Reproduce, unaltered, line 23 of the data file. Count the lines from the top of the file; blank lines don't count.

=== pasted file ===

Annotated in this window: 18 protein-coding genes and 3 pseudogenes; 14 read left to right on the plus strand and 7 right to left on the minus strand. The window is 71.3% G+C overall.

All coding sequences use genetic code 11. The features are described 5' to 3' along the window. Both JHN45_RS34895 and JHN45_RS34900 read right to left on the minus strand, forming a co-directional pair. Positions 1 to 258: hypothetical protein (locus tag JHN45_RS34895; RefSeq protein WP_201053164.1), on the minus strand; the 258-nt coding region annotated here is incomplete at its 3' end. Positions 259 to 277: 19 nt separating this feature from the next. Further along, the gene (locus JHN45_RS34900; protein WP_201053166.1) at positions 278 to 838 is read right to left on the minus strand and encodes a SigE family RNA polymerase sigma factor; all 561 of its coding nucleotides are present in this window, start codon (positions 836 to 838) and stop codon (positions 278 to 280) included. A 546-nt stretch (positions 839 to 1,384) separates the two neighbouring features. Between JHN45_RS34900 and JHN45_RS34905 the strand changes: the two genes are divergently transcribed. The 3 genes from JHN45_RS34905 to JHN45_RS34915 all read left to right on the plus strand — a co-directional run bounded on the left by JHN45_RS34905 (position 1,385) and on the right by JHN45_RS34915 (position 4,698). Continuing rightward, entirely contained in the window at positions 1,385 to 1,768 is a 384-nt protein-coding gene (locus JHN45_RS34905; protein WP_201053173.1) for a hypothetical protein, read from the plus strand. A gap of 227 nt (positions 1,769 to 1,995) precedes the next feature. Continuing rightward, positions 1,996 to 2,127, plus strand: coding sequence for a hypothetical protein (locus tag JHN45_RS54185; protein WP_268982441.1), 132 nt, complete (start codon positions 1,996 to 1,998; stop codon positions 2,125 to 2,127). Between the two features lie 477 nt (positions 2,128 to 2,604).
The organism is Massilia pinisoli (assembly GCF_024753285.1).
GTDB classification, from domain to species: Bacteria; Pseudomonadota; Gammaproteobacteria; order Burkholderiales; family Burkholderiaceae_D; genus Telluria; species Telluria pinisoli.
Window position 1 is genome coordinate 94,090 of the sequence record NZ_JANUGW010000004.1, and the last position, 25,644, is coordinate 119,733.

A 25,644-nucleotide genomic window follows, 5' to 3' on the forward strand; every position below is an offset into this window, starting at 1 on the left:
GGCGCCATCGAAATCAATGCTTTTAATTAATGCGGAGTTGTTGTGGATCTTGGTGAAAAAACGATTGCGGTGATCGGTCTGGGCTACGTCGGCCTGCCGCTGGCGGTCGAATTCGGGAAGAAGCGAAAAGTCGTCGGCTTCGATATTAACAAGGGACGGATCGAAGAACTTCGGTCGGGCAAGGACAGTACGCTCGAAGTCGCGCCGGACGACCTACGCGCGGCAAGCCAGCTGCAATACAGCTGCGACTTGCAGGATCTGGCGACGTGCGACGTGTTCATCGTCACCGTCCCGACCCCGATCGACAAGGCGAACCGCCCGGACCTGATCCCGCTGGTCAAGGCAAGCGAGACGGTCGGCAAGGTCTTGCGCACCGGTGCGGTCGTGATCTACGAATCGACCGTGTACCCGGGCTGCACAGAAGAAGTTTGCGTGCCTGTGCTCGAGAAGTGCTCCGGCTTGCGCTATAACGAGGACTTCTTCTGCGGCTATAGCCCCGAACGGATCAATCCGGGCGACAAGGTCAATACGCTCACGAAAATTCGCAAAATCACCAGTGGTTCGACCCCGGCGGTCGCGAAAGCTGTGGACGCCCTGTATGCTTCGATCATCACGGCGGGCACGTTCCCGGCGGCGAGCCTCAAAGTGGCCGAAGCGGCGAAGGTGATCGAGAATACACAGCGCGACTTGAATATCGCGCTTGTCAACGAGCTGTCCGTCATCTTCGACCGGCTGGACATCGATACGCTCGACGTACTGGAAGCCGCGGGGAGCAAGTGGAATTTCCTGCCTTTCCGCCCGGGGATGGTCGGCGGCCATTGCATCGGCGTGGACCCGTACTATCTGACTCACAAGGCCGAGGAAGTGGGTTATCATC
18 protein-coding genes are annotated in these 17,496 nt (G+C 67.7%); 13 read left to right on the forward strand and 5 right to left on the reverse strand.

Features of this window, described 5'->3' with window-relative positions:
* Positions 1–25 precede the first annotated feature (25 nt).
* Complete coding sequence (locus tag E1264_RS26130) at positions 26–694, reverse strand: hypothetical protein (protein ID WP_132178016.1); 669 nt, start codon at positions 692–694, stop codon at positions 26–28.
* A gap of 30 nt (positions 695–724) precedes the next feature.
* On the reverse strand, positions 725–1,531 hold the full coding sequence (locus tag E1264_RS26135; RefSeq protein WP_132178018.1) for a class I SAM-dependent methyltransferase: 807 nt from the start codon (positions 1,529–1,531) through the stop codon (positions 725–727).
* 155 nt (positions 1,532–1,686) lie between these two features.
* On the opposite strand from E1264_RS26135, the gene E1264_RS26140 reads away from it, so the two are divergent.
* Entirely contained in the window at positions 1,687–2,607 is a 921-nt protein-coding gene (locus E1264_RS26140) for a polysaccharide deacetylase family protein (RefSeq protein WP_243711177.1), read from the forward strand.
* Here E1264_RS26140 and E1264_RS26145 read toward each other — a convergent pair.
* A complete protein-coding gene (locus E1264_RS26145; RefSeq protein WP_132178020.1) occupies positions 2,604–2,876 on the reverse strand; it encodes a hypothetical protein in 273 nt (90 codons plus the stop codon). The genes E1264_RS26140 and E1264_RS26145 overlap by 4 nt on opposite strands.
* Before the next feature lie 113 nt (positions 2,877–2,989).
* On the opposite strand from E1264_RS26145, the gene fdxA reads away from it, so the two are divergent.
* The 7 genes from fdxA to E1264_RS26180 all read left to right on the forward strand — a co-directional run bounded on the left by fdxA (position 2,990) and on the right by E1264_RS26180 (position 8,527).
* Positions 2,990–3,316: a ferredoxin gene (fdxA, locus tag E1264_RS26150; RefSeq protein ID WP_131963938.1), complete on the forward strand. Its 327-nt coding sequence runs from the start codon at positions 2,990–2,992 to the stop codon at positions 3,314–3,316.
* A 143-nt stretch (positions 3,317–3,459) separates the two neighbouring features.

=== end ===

* A 143-nt stretch (positions 3,317–3,459) separates the two neighbouring features.